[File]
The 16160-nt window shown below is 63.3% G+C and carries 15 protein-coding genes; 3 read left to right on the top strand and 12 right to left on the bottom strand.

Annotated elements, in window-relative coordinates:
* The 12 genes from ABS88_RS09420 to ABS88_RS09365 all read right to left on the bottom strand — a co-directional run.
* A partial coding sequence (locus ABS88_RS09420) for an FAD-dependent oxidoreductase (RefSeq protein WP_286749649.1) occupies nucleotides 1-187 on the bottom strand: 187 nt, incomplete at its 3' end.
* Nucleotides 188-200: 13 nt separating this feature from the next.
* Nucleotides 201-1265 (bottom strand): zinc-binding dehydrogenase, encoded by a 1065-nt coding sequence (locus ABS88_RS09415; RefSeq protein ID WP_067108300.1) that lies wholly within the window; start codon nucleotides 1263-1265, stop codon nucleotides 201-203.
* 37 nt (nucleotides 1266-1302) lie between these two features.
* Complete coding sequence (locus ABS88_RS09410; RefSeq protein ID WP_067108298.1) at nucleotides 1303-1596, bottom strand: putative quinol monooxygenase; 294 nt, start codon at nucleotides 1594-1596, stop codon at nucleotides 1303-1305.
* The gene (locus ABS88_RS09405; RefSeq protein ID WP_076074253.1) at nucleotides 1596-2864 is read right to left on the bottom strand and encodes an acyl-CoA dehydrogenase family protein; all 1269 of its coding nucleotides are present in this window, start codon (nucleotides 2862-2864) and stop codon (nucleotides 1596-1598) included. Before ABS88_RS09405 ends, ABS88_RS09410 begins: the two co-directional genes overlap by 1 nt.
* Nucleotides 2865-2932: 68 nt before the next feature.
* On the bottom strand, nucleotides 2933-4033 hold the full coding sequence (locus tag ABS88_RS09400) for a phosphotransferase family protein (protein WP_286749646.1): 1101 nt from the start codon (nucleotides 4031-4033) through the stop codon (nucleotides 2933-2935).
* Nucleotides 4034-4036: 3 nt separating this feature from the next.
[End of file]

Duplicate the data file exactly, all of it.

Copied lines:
The 16160-nt window shown below is 63.3% G+C and carries 15 protein-coding genes; 3 read left to right on the top strand and 12 right to left on the bottom strand.

Annotated elements, in window-relative coordinates:
* The 12 genes from ABS88_RS09420 to ABS88_RS09365 all read right to left on the bottom strand — a co-directional run.
* A partial coding sequence (locus ABS88_RS09420) for an FAD-dependent oxidoreductase (RefSeq protein WP_286749649.1) occupies nucleotides 1-187 on the bottom strand: 187 nt, incomplete at its 3' end.
* Nucleotides 188-200: 13 nt separating this feature from the next.
* Nucleotides 201-1265 (bottom strand): zinc-binding dehydrogenase, encoded by a 1065-nt coding sequence (locus ABS88_RS09415; RefSeq protein ID WP_067108300.1) that lies wholly within the window; start codon nucleotides 1263-1265, stop codon nucleotides 201-203.
* 37 nt (nucleotides 1266-1302) lie between these two features.
* Complete coding sequence (locus ABS88_RS09410; RefSeq protein ID WP_067108298.1) at nucleotides 1303-1596, bottom strand: putative quinol monooxygenase; 294 nt, start codon at nucleotides 1594-1596, stop codon at nucleotides 1303-1305.
* The gene (locus ABS88_RS09405; RefSeq protein ID WP_076074253.1) at nucleotides 1596-2864 is read right to left on the bottom strand and encodes an acyl-CoA dehydrogenase family protein; all 1269 of its coding nucleotides are present in this window, start codon (nucleotides 2862-2864) and stop codon (nucleotides 1596-1598) included. Before ABS88_RS09405 ends, ABS88_RS09410 begins: the two co-directional genes overlap by 1 nt.
* Nucleotides 2865-2932: 68 nt before the next feature.
* On the bottom strand, nucleotides 2933-4033 hold the full coding sequence (locus tag ABS88_RS09400) for a phosphotransferase family protein (protein WP_286749646.1): 1101 nt from the start codon (nucleotides 4031-4033) through the stop codon (nucleotides 2933-2935).
* Nucleotides 4034-4036: 3 nt separating this feature from the next.